JUDY WOODRUFF: President Trump is spending tonight in Israel, after a day of talking up peace prospects in the region. It's all part of his first overseas trip since taking office.
We begin our coverage with a report from John Yang.
JOHN YANG: Amid the pomp of President Trump's arrival ceremony in Israel was an issue of policy that's confounded presidents for generations, the Israeli-Palestinian conflict.
PRESIDENT DONALD TRUMP: Now we must work together to build a future where the nations of the region are at peace. We have before us a rare opportunity to bring security and stability and peace to this region.
BENJAMIN NETANYAHU, Prime Minister, Israel: Israel's hand is extended to peace in peace to all our neighbors, including the Palestinians. The peace we seek is a genuine and durable one, in which the Jewish state is recognized, security remains in Israel's hands, and the conflict ends once and for all.
JOHN YANG: The warmth between the two men was evident, as was the Israeli prime minister's pleasure in both the change of U.S. presidents and a new direction on Iran.
BENJAMIN NETANYAHU: I want you to know how much we appreciate the change in American policy on Iran. I want you to know how much we appreciate your bold decision to act against the use of chemical weapons in Syria. And I want to tell you also how much we appreciate the reassertion of American leadership in the Middle East.
JOHN YANG: In an unscripted moment, the president seemed to give the first official confirmation that the highly classified intelligence he gave Russian officials came from the Israelis.
PRESIDENT DONALD TRUMP: I never mentioned the word or the name Israel, never mentioned it during that conversation.
JOHN YANG: In Jerusalem's Old City, Mr. Trump visited two of the holiest sites of Christianity and Judaism: the Church of the Holy Sepulchre, believed by many Christians to be the site of Jesus' tomb, and the Western Wall, believed by Jews to be part of Herod's Second Temple.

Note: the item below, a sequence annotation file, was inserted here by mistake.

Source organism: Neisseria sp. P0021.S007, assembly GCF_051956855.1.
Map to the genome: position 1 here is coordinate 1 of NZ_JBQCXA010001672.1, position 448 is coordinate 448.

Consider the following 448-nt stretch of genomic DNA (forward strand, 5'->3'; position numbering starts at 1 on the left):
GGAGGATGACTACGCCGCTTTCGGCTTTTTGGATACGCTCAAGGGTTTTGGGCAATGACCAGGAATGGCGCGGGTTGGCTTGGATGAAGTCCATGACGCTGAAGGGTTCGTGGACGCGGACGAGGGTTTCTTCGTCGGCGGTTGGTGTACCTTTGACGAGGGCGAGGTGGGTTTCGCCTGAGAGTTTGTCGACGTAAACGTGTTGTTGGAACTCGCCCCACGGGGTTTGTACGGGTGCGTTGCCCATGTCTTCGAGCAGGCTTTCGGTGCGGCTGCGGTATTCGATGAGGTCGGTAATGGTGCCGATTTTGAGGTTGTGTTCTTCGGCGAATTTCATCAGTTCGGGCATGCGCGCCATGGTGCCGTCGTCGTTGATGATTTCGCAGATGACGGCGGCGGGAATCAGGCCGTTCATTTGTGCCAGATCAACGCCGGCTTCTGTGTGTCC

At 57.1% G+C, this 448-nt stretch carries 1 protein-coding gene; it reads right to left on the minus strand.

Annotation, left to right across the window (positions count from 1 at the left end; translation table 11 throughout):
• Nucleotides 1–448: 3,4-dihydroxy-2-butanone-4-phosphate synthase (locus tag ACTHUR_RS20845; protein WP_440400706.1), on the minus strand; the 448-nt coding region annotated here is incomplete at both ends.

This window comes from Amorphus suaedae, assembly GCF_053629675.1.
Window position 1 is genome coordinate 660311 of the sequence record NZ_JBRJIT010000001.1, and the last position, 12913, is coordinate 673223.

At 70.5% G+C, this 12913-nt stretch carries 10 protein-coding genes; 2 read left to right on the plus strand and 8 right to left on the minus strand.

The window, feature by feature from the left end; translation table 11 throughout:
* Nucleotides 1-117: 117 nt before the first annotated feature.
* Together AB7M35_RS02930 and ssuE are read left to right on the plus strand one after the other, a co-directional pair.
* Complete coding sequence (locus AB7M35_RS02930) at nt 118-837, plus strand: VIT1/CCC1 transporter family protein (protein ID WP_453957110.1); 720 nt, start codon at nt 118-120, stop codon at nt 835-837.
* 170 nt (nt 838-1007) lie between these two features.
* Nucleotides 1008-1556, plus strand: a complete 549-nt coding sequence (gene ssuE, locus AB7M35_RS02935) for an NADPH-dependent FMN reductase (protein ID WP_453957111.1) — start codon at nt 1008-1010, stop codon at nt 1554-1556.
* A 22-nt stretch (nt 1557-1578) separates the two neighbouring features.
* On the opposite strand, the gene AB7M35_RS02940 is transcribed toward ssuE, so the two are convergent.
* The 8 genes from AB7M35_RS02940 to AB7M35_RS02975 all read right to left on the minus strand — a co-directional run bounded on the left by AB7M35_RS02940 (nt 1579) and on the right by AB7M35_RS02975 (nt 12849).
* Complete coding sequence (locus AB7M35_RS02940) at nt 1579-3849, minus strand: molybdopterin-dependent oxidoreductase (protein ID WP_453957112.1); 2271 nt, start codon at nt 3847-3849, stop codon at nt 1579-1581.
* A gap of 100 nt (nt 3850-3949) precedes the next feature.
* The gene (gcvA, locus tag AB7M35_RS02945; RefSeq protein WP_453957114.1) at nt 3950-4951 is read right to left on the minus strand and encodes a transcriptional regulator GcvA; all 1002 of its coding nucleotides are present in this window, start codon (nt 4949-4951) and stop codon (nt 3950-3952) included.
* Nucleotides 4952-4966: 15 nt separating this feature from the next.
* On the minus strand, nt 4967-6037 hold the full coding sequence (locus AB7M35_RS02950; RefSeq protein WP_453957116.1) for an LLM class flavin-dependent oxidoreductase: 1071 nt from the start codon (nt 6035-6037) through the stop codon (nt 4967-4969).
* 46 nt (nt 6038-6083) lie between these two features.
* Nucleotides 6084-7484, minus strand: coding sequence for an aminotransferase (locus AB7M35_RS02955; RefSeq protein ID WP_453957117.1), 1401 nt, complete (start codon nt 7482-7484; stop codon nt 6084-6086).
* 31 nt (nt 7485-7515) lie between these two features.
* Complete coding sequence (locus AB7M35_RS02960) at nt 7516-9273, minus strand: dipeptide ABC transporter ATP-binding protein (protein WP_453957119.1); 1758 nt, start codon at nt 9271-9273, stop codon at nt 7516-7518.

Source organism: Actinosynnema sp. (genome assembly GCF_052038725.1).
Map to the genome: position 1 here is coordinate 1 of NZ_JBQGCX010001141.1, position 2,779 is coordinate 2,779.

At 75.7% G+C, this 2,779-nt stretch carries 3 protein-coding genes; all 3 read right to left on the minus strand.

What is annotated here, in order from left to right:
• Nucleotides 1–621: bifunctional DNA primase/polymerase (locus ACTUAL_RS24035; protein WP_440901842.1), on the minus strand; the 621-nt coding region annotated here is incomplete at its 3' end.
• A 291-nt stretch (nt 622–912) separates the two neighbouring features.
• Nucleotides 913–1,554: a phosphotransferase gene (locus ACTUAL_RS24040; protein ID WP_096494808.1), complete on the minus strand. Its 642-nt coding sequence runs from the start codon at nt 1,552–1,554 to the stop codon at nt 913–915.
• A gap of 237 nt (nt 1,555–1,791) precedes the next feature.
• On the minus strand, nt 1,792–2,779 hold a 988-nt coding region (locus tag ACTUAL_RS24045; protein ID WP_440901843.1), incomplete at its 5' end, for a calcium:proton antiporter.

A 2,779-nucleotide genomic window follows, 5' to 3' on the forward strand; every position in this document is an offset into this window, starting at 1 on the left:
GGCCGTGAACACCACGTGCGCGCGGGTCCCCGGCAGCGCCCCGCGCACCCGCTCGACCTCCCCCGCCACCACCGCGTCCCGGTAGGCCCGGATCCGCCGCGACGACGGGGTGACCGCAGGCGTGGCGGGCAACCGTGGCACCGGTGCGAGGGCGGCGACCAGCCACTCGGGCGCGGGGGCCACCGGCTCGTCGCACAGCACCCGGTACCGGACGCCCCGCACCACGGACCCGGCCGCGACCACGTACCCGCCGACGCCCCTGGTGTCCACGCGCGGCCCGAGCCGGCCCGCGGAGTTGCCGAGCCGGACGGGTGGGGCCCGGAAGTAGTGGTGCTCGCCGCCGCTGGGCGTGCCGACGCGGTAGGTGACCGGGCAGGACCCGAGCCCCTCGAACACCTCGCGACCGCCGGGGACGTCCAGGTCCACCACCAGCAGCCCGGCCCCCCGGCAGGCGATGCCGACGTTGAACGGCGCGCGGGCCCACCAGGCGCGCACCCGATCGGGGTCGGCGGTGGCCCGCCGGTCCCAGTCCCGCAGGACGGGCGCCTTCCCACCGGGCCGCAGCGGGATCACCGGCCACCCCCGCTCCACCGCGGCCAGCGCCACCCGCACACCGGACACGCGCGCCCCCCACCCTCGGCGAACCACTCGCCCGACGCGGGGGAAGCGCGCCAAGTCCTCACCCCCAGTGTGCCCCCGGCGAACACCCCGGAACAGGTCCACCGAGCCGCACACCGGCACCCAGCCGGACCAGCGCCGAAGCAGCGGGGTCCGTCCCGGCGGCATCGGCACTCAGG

Mr. Trump began his trip with a much-anticipated visit to Saudi Arabia. There, he appealed to Sunni Arab leaders to unite to against extremist movements like ISIS and al-Qaida and other militant groups backed by Shiite Iran.
The centerpiece was a speech the White House billed as an address to the Muslim world.
PRESIDENT DONALD TRUMP: A better future is only possible if your nations drive out the terrorists and extremists. Drive them out. Drive them out of your places of worship. Drive them out of your communities. Drive them out of your holy land. And drive them out of this earth.
JOHN YANG: It represented a big shift in tone and temper from the campaign, when he condemned Islam for hating America.
PRESIDENT DONALD TRUMP: This is not a battle between different faiths, different sects or different civilizations. This is a battle between barbaric criminals who seek to obliterate human life and decent people, all in the name of religion, people that want to protect it life and want to protect their religion. This is a battle between good and evil.
JOHN YANG: Mr. Trump also joined the leaders of Egypt and Saudi Arabia to open a center aimed at combating online militant ideology and messaging.
The president's Saudi visit coincided with the reelection of Hassan Rouhani as president of Iran, which was the target of much of Mr. Trump's rhetoric.
Today, Rouhani contrasted the heavy Iranian voter turnout with the lack of elections in Mr. Trump's host kingdom.
PRESIDENT HASSAN ROUHANI, Iran (through interpreter): He has gone to a country where I think the word election has no meaning for them. They have never seen a ballot box. I hope that the day will come that Saudi Arabia will adopt this path.
JOHN YANG: Like the Israelis, the Saudis also welcome the shift in the U.S. approach to Iran that the change in leaders brings, one reason for the opulent Saudi welcome for Mr. Trump, which included a traditional sword dance to underscore the friendship Saudi King Salman extended to the president.
For the PBS NewsHour, I'm John Yang.